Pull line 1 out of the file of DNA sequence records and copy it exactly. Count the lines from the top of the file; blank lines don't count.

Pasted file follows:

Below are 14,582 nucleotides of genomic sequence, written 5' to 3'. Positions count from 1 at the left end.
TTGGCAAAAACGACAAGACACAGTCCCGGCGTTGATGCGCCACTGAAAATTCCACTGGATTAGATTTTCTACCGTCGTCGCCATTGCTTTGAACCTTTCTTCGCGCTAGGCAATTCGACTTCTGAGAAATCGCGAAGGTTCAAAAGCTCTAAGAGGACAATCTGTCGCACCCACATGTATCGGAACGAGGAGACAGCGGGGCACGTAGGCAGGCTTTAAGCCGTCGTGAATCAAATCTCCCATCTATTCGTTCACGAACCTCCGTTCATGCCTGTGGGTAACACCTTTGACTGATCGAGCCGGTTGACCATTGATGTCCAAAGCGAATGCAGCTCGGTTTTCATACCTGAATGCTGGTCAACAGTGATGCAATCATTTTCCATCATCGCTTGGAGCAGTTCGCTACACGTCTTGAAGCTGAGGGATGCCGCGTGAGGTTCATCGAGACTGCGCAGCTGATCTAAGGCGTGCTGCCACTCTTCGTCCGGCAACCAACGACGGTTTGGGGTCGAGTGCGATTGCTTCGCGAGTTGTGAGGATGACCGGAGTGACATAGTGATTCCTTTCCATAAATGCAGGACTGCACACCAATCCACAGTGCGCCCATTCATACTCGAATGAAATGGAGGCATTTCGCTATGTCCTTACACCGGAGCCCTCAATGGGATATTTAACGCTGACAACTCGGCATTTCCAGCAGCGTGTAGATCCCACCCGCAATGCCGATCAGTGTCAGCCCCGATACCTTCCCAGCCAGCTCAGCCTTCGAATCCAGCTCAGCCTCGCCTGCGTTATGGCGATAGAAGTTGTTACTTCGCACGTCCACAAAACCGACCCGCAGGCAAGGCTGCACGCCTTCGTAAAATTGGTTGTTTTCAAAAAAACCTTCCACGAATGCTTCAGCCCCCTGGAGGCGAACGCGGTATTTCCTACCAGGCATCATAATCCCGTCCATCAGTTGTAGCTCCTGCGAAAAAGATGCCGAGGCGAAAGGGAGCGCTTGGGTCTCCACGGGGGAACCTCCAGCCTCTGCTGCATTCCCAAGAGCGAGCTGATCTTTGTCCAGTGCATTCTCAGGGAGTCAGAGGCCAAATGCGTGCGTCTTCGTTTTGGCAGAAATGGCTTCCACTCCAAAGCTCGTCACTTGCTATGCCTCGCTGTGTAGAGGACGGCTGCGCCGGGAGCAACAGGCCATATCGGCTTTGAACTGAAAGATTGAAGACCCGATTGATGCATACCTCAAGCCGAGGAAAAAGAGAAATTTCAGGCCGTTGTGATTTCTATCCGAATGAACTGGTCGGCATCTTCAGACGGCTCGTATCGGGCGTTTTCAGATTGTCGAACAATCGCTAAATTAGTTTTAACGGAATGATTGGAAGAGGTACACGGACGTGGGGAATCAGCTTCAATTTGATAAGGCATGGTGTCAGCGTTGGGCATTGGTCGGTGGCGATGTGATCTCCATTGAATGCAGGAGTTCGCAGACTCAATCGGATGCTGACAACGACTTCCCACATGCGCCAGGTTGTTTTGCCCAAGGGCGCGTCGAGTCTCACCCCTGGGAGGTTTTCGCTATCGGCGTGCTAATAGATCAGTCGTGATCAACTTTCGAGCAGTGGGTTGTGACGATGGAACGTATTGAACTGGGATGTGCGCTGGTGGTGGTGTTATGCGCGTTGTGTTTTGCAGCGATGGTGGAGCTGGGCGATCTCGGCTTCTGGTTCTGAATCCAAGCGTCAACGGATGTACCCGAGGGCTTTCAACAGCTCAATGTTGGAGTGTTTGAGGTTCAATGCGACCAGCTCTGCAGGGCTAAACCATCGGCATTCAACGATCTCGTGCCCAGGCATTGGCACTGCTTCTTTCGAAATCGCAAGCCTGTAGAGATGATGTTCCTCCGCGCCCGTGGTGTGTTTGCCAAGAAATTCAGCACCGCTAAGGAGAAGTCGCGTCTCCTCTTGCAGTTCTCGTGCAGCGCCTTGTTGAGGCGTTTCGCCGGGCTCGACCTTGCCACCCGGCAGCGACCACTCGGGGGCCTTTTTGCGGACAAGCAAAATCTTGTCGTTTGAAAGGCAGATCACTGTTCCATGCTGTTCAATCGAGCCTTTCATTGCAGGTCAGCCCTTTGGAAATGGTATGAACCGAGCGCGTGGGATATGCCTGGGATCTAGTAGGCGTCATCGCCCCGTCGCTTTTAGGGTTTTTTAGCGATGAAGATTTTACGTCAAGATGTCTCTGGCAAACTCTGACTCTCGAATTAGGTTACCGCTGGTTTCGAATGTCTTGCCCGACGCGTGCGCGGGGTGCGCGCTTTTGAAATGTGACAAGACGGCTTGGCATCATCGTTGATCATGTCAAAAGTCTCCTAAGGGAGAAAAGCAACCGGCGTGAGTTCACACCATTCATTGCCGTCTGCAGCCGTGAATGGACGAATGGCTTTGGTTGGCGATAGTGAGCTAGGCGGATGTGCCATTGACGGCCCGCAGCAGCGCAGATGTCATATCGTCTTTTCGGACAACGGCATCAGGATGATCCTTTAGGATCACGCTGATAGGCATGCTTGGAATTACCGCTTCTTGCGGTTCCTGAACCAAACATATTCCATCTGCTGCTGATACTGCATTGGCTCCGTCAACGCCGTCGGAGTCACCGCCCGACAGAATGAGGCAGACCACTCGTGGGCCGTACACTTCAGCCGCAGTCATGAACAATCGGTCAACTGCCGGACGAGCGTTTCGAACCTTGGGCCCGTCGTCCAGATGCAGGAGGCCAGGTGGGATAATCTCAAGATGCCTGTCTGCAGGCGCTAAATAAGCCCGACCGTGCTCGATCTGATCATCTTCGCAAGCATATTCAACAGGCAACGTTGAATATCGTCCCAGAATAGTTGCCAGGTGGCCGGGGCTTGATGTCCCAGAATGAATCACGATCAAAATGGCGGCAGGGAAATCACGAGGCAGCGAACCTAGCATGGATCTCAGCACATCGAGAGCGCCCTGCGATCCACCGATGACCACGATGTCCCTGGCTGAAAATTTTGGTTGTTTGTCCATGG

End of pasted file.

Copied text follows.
Below are 14,582 nucleotides of genomic sequence, written 5' to 3'. Positions count from 1 at the left end.